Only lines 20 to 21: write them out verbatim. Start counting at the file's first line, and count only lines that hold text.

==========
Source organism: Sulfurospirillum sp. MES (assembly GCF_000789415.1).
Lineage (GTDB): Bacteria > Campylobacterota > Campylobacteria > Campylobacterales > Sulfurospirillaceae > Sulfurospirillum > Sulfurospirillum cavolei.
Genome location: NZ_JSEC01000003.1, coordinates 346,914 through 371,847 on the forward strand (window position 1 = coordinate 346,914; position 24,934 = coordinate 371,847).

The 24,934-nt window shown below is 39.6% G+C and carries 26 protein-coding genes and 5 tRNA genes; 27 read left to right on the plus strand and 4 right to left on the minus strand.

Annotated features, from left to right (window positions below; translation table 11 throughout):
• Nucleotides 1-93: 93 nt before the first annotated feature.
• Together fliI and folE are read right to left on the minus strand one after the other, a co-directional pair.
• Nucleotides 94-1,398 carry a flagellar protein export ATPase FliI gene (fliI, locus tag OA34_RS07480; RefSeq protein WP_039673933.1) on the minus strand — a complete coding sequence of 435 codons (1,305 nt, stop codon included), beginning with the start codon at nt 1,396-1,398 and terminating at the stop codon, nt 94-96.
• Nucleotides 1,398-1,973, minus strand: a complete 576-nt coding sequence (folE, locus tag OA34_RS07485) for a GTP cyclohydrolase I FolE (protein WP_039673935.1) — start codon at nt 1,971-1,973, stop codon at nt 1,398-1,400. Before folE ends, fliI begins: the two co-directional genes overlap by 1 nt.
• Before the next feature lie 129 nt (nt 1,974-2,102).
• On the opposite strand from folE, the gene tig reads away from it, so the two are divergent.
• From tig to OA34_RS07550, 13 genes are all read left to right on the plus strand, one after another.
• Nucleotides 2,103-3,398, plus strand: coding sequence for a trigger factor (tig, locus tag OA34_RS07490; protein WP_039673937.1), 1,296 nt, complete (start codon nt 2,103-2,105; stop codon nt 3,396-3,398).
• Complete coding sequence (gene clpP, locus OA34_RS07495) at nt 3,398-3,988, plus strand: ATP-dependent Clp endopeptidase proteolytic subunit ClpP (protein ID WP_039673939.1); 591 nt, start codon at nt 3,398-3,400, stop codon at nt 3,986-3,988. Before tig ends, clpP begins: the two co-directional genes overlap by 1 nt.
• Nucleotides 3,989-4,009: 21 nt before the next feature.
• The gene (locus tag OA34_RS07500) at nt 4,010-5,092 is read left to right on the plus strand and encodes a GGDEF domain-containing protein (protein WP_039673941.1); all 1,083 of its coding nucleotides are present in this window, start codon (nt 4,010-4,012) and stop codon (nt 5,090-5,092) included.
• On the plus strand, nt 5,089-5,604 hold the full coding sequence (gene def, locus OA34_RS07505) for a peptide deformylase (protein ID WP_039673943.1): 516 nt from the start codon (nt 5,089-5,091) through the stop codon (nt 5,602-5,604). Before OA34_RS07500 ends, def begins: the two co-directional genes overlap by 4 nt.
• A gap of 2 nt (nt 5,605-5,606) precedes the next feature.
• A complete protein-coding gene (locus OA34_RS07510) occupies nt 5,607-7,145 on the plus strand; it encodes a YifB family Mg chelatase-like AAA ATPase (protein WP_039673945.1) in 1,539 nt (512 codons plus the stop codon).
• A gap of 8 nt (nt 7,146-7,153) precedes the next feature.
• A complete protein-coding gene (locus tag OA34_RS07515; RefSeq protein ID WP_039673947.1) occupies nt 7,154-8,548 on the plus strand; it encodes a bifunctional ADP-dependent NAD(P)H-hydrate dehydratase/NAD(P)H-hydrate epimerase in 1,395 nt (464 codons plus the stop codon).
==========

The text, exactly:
• A gap of 8 nt (nt 7,146-7,153) precedes the next feature.
• A complete protein-coding gene (locus tag OA34_RS07515; RefSeq protein ID WP_039673947.1) occupies nt 7,154-8,548 on the plus strand; it encodes a bifunctional ADP-dependent NAD(P)H-hydrate dehydratase/NAD(P)H-hydrate epimerase in 1,395 nt (464 codons plus the stop codon).